Poem by Gioconda Belli

A Poem by Gioconda Belli

I mentioned a few posts ago that April is National Poetry Month. Today I am sharing a funny and heartfelt poem by one of my favorite Central American poets, Gioconda Belli. Belli is a Nicaraguan poet, novelist, revolutionary, wife and mother. Like so many of us, she has worn many different faces in her lifetime. I know that I can identify with the perspective of the woman in this poem. Cindy Crawford I am not but in love with my husband, I am.

This poem makes me wonder if the husband cares that she isn’t Cindy Crawford? As women, we so often judge ourselves for our shortcomings, assuming others want us to be different or more than we are. In truth, others often love us exactly as we are and the lesson we need to learn is to love ourselves. Self-love and self-worth are at the core of our ability to succeed not just in our love lives but in our business as well. Cindy Crawford is smart and a savvy business woman who happens to be beautiful, too.

AT NIGHT, THE WIFE MAKES HER POINT

No.

I don’t have Cindy Crawford’s legs.

I haven’t spent my life walking down runways in fashion shows,

dazzled under the glaring lights of photographers.

My legs broaden as they reach the hip

and in spite of my multiple efforts

to don aerobic gear, work out and sweat,

I can’t control their tendency to widen

like pillars ready to support a roof.

No.

I don’t have Cindy Crawford’s waist

nor her perfectly smooth and slightly concave tummy

with the flawless navel at the center.

I might have had it once. Once I was even proud of that part of my anatomy.

That was before my son´s birth,

before he decided to be born in haste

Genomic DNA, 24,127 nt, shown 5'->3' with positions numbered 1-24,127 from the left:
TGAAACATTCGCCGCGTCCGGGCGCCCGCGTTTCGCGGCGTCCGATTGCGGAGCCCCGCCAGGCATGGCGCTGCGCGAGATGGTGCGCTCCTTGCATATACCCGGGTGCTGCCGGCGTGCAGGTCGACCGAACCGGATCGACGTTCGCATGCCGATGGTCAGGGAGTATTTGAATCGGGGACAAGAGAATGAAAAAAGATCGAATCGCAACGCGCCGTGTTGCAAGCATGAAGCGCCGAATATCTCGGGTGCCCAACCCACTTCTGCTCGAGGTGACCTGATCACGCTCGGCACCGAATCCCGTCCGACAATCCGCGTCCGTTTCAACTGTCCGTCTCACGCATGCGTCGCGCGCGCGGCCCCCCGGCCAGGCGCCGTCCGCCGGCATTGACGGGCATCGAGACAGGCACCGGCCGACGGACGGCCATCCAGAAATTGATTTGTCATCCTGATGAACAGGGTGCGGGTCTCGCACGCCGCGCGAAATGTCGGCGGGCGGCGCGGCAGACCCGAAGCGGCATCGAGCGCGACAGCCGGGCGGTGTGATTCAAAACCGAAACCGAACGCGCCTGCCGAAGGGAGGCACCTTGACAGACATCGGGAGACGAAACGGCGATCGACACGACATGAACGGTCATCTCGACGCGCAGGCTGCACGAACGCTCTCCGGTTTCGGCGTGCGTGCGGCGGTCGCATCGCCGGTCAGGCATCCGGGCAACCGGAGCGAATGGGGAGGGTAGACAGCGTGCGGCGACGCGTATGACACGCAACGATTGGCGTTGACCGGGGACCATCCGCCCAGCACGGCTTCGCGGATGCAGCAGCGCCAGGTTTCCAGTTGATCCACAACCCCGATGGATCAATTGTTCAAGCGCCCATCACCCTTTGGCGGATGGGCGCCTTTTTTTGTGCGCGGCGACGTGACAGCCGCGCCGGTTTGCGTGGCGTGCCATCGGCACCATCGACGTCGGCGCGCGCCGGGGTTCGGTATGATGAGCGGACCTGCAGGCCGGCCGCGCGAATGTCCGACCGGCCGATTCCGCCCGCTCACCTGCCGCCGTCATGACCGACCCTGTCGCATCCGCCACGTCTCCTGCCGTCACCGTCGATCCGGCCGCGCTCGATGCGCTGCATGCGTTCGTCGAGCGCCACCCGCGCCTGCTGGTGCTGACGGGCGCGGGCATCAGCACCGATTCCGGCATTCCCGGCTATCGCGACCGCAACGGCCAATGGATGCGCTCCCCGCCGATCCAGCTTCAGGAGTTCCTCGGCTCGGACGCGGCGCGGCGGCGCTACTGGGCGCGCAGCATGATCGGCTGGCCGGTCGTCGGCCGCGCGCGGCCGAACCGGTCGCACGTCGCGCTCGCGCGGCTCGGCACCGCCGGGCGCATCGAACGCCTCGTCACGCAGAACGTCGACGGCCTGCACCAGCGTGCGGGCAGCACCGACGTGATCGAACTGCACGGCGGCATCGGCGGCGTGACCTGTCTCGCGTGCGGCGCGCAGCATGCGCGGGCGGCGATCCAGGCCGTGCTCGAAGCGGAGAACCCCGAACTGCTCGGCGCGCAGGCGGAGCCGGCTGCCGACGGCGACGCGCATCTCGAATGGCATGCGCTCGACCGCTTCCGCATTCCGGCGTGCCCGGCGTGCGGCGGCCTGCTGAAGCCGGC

and come into the world feet first,

before the C-section and the scar.

No.

I don’t have Cindy Crawford’s arms

tanned, sculpted, each muscle shaped by the right exercise,

the precisely balanced weights.

My slim arms have no more muscles

than what are needed to type these characters,

carry my children, brush my hair,

gesticulate when I envision the future,

or embrace my friends.

No.

I don’t have Cindy Crawford’s breasts

ample, round, C or B cup.

Mine are not so appealing in low cut dresses

in spite of my mother’s assurance -a mother’s words-

that breasts like mine, with no cleavage,

had the classical beauty of Milo’s Venus.

Ah! And the face.

How would I dare say I have a face like Cindy Crawford’s!

The beauty mark just at the corner of the mouth.

Such impeccable features: the big eyes,

the arched eyebrows, the delicate nose.

Out of habit, I’ve come to like my face:

the elephant’s eyes, the nose with its flaring nostrils,

the full lips, sensuous nevertheless.

All is spared with the help of the mane.

In this department, I can even beat Cindy Crawford.

I wonder if this affords you any consolation.

Last, but not least, -and this is the weightiest piece of evidence-

I don’t have Cindy Crawford’s behind:

small, round, each half exquisitely outlined.

Mine is stubbornly ample, big,

amphora or clay vase, take your pick,

there is no way to hide it,

all I can do is not to be shy about it

use it to my advantage to sit comfortably and read,

or be a writer.

But tell me, how often have you had Cindy Crawford at your feet?

How often has she given you tenderness in the morning,

kisses on your neck while you sleep,

tickling, laughter, ice cream in bed,

an impromptu poem, the idea for an adventure,

the foresight?

What experiences could Cindy Crawford tell you

that would remotely resemble mine?

What revolutions, conspiracies, historical events

has she to her account?

Modesty aside, would her perfect body

match mine’s abandonment,

the gusto, the gentleness,

the wisdom of morningless nights,

and nightless mornings

exploring the many landscapes of your geography?

Think it over.

Appraise my offer.

Put down that magazine

and come to bed.